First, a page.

“Yolele! Recipes From the Heart of Senegal,” the recently published debut cookbook from Brooklyn chef and restaurateur Pierre Thiam, is a vibrant and compelling collection, and a terrific introduction to a less familiar cuisine.
Beautifully shot by Adam Bartos, Thiam’s book reads like a tour guide, with recipes for popular African street food, hearty traditional stews, and dishes showcasing the country’s Portuguese and Vietnamese influences, as well as the significant imprint of French colonialism (Senegal was a French colony until 1960).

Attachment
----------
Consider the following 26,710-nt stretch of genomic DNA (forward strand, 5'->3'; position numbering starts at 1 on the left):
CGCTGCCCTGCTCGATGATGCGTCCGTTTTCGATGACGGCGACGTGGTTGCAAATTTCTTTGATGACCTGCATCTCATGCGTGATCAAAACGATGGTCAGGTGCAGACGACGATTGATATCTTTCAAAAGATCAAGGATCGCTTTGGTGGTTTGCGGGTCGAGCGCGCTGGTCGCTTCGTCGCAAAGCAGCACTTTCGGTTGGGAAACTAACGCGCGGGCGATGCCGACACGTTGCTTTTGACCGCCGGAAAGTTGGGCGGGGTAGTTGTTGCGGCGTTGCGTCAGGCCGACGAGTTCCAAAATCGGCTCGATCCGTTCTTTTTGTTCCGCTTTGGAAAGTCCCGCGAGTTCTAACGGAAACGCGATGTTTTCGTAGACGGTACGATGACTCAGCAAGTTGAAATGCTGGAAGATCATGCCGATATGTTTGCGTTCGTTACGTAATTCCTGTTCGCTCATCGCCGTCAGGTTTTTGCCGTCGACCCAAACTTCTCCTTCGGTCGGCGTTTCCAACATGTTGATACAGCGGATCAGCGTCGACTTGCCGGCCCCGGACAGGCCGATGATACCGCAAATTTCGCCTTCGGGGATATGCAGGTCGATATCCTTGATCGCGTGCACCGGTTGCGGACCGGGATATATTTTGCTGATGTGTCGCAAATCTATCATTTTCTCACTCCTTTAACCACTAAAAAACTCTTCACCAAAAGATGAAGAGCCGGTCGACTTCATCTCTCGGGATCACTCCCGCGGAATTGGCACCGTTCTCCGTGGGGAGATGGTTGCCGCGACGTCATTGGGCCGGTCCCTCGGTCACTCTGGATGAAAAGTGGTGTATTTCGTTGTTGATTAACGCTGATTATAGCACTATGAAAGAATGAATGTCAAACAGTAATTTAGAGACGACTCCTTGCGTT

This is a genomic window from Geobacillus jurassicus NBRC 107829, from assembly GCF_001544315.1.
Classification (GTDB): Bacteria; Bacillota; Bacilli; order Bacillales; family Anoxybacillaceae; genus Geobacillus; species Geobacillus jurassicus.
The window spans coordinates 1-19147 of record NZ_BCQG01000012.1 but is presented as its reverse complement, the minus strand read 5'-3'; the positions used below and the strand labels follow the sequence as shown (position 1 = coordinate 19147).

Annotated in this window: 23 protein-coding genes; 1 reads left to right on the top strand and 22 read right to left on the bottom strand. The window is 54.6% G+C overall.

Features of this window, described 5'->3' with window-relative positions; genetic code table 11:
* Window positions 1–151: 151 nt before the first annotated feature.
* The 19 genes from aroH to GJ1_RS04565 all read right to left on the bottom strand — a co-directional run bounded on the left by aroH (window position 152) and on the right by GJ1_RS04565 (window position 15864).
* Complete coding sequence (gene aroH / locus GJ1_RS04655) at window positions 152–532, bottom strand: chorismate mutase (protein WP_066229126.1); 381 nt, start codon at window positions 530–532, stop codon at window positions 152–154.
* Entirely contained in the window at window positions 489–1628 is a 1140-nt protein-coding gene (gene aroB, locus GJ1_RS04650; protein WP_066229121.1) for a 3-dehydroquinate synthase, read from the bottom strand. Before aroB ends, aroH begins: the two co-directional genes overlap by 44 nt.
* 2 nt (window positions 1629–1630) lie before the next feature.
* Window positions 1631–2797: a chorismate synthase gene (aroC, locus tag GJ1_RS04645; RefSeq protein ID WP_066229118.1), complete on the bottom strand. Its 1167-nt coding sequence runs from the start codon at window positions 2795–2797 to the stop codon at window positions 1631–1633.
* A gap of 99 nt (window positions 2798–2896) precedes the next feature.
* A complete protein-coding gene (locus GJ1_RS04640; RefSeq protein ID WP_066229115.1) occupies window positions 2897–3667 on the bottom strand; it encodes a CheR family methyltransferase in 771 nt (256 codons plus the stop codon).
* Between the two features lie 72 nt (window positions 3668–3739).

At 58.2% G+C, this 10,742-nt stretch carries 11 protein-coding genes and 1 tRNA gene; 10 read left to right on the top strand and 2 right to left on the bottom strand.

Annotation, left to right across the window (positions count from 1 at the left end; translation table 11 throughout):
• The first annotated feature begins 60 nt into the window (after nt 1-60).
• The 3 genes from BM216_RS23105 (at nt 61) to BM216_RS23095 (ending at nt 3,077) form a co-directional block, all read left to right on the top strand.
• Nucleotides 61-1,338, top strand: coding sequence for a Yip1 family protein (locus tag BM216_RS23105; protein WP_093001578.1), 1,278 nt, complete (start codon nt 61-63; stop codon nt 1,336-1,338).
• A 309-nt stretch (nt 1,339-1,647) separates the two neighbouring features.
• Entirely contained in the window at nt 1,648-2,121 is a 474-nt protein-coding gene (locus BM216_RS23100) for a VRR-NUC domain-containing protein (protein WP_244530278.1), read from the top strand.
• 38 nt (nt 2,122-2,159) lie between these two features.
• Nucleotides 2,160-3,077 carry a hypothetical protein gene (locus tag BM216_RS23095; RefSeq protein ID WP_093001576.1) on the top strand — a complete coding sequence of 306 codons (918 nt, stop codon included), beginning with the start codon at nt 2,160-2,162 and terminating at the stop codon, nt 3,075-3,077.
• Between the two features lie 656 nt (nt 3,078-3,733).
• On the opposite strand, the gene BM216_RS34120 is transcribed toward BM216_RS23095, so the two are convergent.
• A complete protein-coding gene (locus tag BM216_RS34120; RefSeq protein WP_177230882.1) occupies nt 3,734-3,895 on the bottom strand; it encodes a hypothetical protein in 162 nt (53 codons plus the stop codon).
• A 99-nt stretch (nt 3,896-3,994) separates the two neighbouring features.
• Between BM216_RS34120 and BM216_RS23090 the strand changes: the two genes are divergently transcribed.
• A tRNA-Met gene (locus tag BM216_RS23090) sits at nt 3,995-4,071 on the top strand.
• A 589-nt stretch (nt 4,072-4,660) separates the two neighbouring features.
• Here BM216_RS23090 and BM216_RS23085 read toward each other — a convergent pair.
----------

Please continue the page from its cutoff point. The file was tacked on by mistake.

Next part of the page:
The food is fascinating, adventurous and deeply flavorful. Many of the dishes first appeared on the menu of his Brooklyn restaurant, Le Grand Dakar. Spicy kebabs are marinated in a traditional spice rub before being rolled in ground peanuts; Cornish game hens are stuffed with fonio, an ancient grain that was a regional staple. An easy black-eyed pea salad (salatu niebe) is a riot of colors on the plate -- cooked peas (native to Africa), diced tomato, cucumber, bell pepper, scallions and parsley. Dressed with lime juice and olive oil -- and a minced habanero pepper -- the salad is a perfect side to grilled kebabs, or simply spooned into a lettuce cup.